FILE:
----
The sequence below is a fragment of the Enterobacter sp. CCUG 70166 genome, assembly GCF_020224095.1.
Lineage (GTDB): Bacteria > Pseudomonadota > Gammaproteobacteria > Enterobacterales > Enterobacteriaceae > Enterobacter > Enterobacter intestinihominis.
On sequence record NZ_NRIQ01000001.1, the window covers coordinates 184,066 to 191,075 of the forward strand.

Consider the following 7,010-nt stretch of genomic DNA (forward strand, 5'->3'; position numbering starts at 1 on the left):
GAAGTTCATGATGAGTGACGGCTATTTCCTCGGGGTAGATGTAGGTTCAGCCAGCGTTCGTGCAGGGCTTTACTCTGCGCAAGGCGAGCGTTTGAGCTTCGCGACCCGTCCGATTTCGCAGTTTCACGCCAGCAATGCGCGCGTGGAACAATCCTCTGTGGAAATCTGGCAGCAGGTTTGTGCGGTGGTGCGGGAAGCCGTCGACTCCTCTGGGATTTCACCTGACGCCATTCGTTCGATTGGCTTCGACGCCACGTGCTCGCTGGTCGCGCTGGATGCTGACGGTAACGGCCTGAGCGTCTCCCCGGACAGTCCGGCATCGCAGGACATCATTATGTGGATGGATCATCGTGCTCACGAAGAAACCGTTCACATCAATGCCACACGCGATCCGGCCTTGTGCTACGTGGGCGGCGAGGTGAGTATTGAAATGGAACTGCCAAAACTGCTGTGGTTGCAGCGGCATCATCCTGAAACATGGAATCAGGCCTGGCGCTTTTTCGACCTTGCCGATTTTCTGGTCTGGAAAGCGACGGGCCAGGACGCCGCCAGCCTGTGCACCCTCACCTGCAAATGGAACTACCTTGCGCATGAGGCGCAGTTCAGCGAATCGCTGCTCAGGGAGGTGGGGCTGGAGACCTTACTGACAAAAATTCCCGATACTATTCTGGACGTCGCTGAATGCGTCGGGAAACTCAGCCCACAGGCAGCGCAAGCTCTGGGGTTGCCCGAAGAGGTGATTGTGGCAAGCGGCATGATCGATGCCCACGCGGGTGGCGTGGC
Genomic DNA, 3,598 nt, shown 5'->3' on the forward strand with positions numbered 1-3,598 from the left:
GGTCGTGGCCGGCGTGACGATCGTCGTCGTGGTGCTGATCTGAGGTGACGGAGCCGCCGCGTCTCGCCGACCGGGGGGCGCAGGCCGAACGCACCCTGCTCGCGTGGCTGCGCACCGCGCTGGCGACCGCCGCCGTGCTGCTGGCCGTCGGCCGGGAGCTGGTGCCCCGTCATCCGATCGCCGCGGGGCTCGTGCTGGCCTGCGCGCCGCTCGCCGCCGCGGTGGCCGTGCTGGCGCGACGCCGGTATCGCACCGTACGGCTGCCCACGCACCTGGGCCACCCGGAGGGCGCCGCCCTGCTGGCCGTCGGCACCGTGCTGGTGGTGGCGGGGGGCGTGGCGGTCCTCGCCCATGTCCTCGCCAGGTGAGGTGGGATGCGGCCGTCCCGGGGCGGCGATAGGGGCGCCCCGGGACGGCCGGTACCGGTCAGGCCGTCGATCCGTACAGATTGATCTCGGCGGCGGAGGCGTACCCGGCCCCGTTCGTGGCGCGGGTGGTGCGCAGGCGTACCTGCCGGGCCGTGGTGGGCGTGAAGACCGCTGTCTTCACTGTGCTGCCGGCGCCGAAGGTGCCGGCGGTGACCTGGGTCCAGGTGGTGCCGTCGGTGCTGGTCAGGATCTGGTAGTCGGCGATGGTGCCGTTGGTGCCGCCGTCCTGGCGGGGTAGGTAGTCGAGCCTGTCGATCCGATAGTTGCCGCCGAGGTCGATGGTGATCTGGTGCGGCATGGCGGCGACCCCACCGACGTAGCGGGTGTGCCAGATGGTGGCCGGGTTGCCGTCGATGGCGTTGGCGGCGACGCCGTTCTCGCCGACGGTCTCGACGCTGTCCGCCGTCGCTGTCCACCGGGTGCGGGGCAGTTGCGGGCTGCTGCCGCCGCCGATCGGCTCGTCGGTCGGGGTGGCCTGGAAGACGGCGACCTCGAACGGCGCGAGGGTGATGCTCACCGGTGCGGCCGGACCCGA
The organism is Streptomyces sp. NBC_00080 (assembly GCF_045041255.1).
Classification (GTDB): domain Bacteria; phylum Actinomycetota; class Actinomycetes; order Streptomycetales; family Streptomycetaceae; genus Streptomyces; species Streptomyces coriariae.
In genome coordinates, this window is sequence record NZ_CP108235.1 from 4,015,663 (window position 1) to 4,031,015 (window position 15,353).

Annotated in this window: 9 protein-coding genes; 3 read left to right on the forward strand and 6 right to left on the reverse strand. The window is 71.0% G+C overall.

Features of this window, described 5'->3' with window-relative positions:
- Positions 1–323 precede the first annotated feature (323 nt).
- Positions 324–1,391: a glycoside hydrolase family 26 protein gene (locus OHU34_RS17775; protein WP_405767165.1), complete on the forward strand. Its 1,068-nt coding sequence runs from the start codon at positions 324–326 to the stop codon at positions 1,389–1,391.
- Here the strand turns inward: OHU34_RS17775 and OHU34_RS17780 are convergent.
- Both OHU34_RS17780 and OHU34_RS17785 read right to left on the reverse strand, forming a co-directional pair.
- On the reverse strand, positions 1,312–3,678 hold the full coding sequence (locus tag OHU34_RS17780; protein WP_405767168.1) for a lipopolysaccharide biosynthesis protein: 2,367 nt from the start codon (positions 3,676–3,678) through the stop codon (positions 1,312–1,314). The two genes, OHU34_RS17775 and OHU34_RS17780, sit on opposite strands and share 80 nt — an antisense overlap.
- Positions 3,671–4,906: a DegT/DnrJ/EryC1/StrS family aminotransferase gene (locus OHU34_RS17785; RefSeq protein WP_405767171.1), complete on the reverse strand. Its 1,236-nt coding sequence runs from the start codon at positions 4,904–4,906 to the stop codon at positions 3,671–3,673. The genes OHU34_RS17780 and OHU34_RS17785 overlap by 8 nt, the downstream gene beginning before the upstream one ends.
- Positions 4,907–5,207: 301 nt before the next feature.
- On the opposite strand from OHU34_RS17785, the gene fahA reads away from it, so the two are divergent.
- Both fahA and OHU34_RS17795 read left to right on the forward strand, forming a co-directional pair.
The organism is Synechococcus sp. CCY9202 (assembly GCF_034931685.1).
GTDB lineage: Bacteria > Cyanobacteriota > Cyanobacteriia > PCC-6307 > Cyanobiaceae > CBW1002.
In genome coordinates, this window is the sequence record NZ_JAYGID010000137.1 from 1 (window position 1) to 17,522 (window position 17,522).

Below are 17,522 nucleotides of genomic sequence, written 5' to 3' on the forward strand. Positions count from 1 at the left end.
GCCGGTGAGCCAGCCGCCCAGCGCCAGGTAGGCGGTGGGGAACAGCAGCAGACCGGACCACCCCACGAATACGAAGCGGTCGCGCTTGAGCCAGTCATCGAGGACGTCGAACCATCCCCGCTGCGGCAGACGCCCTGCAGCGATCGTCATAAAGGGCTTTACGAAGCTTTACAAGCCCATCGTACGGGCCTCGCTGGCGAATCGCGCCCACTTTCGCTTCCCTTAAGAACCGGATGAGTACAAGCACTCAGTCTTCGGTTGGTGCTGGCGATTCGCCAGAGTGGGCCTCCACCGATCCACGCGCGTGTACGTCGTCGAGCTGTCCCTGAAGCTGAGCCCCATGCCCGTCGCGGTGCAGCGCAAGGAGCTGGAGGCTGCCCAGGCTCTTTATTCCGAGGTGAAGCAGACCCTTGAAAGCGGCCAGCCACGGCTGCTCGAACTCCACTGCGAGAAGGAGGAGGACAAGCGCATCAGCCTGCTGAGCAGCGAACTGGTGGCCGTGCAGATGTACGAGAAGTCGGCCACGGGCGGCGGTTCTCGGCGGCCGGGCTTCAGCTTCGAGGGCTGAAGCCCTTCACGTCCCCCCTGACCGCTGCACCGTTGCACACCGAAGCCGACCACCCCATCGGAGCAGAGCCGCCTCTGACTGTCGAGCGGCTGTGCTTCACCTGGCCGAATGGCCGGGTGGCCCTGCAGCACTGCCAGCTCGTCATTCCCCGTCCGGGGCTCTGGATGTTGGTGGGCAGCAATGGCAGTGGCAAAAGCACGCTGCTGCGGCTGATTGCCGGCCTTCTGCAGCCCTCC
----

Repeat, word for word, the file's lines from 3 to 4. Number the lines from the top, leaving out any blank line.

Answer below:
On sequence record NZ_NRIQ01000001.1, the window covers coordinates 184,066 to 191,075 of the forward strand.

Consider the following 7,010-nt stretch of genomic DNA (forward strand, 5'->3'; position numbering starts at 1 on the left):